The first to be gunned down was a president, John F. Kennedy, killed by a sniper’s bullet in Dallas in 1963. Five years later, the civil rights icon Martin Luther King, Jr. was shot and killed on his hotel balcony in Memphis. Then, just two months later, JFK’s would-be successor, his little brother Robert F. Kennedy, was fatally shot in the kitchen of a California hotel, after a presidential campaign event.
For Americans who came of age after the 1960s, it’s impossible to fully comprehend the emotional toll exacted on the nation by the spate of political assassinations that marked that turbulent decade. But reminders of the raw emotion that filled the ensuing calls for gun reform abound in news archives from the era. Sometimes, the strong rhetoric even spilled over from editorial pages into the accompanying advertising.
After RFK’s death, the editors at Advertising Age issued an unprecedented challenge to the industry it covers. The publication called on its readers to create ads meant to provoke popular support for a bill that would bring about significant new restrictions on gun ownership: banning felons and the mentally ill from buying firearms, and establishing a licensing system for gun sellers. The bill had languished in Congress for years.
“In the strongest possible terms, we urge … all the panoply of national and regional associations in the media, advertising, marketing, and related fields, to get behind a massive effort to reduce the tremendous hazards of a gun-riddled society, and to get at it right now,” the editorial said.
It intoned: “Can there be any doubt anywhere that violence and contempt for law and order are doing their rotten best to tear American society apart?”
In the modern era, there is little chance that a prominent industry trade publication would take sides in such a polarizing debate. If it did, Madison Avenue likely wouldn’t respond, for fear of alienating clients. But in the 1960s, the battle lines were not so clearly formed, and the threat of retribution not so obvious. Even so, the ads created by several leading agencies of the time were stunningly blunt, deliberately designed to shock.
North Advertising, a now-defunct firm based in Chicago, was the first to accept Advertising Age’s challenge. The ad company created a series of ads with language that implored readers to take immediate action. “Write your senator … while you still have a senator,” a caption in the ad campaign demanded.
The firm offered its work to magazines and newspapers free of charge. Ladies’ Home Journal, Coronet, and Teen Screen are among the publications that published an ad.
One of the most disturbing ads in the series showed an RFK-like silhouette in a rifle’s crosshairs. “Remember when every American mother hoped her son would be president,” the text reads.
Another North ad declared, “There is only one thing a gun is built to do.”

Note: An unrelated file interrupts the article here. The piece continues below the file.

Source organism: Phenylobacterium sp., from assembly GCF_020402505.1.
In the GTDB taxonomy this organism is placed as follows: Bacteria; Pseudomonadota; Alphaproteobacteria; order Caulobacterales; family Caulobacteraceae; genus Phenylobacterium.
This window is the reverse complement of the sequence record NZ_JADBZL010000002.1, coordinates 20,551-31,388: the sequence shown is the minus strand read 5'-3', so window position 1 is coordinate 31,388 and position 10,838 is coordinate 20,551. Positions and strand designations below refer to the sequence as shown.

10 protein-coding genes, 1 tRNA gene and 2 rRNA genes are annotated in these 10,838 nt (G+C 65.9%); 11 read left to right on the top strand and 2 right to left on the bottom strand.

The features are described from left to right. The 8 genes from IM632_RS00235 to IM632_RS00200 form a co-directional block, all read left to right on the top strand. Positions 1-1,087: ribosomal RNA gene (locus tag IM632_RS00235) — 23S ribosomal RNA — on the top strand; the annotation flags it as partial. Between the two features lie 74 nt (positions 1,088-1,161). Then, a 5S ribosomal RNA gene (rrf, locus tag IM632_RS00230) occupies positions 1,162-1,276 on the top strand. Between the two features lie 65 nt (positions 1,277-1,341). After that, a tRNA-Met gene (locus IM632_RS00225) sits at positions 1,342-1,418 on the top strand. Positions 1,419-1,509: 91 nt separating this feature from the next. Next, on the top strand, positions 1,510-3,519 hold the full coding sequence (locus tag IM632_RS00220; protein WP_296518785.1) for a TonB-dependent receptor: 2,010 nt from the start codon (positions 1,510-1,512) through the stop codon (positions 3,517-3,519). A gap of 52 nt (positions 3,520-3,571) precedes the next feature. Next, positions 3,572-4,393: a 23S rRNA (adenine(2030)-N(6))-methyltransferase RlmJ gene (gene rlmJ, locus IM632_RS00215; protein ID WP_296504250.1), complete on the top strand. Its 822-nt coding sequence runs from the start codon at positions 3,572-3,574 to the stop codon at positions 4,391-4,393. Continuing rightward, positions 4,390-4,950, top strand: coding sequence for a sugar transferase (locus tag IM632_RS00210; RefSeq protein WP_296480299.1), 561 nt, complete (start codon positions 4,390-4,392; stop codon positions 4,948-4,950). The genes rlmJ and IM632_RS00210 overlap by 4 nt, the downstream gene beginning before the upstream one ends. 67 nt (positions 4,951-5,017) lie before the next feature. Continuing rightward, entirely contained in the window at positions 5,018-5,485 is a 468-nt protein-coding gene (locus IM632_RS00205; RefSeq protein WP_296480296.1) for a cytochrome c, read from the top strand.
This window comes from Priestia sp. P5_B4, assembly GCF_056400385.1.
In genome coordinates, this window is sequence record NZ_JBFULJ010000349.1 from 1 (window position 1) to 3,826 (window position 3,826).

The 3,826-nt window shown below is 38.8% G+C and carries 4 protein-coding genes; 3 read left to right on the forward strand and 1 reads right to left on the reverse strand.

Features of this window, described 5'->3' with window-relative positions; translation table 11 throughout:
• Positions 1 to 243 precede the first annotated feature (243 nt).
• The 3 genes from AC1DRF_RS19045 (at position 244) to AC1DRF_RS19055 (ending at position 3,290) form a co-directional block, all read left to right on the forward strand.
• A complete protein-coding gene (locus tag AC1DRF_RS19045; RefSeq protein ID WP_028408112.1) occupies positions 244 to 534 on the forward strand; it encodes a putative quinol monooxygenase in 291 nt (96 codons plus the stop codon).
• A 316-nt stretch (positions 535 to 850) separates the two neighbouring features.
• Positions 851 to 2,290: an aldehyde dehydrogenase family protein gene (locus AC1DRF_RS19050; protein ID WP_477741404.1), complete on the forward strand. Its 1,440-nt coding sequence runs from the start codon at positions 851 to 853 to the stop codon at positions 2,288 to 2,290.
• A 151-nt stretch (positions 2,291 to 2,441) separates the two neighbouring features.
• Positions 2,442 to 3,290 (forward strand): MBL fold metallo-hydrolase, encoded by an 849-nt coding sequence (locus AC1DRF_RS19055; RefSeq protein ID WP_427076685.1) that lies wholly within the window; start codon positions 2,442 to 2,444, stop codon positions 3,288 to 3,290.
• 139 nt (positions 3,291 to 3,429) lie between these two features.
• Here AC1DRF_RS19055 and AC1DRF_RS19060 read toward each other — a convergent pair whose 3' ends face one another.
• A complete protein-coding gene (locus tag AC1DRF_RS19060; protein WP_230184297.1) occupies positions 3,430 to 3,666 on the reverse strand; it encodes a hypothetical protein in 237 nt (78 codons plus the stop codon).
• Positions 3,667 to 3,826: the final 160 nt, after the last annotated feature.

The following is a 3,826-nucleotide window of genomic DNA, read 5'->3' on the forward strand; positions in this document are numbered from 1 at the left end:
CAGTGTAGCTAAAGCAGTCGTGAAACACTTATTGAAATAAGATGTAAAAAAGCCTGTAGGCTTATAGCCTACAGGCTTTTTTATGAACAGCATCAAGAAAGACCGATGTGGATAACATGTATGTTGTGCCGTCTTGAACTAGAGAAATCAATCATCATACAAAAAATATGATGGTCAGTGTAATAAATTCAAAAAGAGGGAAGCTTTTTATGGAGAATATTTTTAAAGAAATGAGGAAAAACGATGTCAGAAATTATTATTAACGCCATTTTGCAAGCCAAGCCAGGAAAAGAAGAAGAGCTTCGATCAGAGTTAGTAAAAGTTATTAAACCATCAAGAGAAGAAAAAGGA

Another listed the names of prominent Americans who had been shot and killed, next to spent bullet casings.
And another warned about the danger of mail-order guns.
As the political fight over the gun control legislation heated up in Washington, others in the advertising industry followed North in creating provocative messages, including Papert, Koenig, and Lois, the firm that RFK had hired to oversee his campaign messaging.
“O.K. National Rifle Association, now look at it from our side,” one of the firm’s ads says. The accompanying image shows the barrel of a revolver, pointed at the viewer.
Hollywood stars soon joined in, financing their own campaign in support of the stalled bill. Elizabeth Taylor, one of the biggest movie stars in the world at the time, took out a $50,000 full-page ad in the New York Times demanding gun control. It was signed by more than 100 other celebrities, including Mel Brooks and Richard Burton.
The Trace asked Jimmy Siegel, a political advertiser who has worked with Hillary Clinton and Martin O’Malley, and recently produced an ad in support of gun control for a Maryland Democratic congressional candidate, to review the 1960s artifacts. Siegel says most would not pass muster today.
“You couldn’t make an ad now that showed a scope on a politician’s head,” he says of the RFK-in-crosshairs advertisement. “That’s too in-your-face.”
As positions on guns have calcified, it is nearly impossible to imagine such bold messaging accompanying any gun control measure in the present-day, he says. “The current landscape is different from the nascent days of the gun debate.”
One of the other North ads, though, would resonate without being unnecessarily incendiary, Siegel says. It features just a block of text, which rings true in an era when a spate of mass shootings has prompted a surge in firearm sales. “More and more people are buying guns to protect themselves from more and more people who are buying guns,” it reads.
The NRA responded to the ad men with its own campaign in its membership magazine. The jockeying in the media drove hundreds of thousands of letters to senators’ offices — both supporting and opposing the proposed legislation.
It was the first major battle in a debate over the role of guns in American society that has raged ever since. In this early clash, the forces on the Advertising Age side of the divide prevailed.
On October 22, 1968, President Lyndon B. Johnson signed the Gun Control Act into law.
[Photo: Courtesy Advertising Age]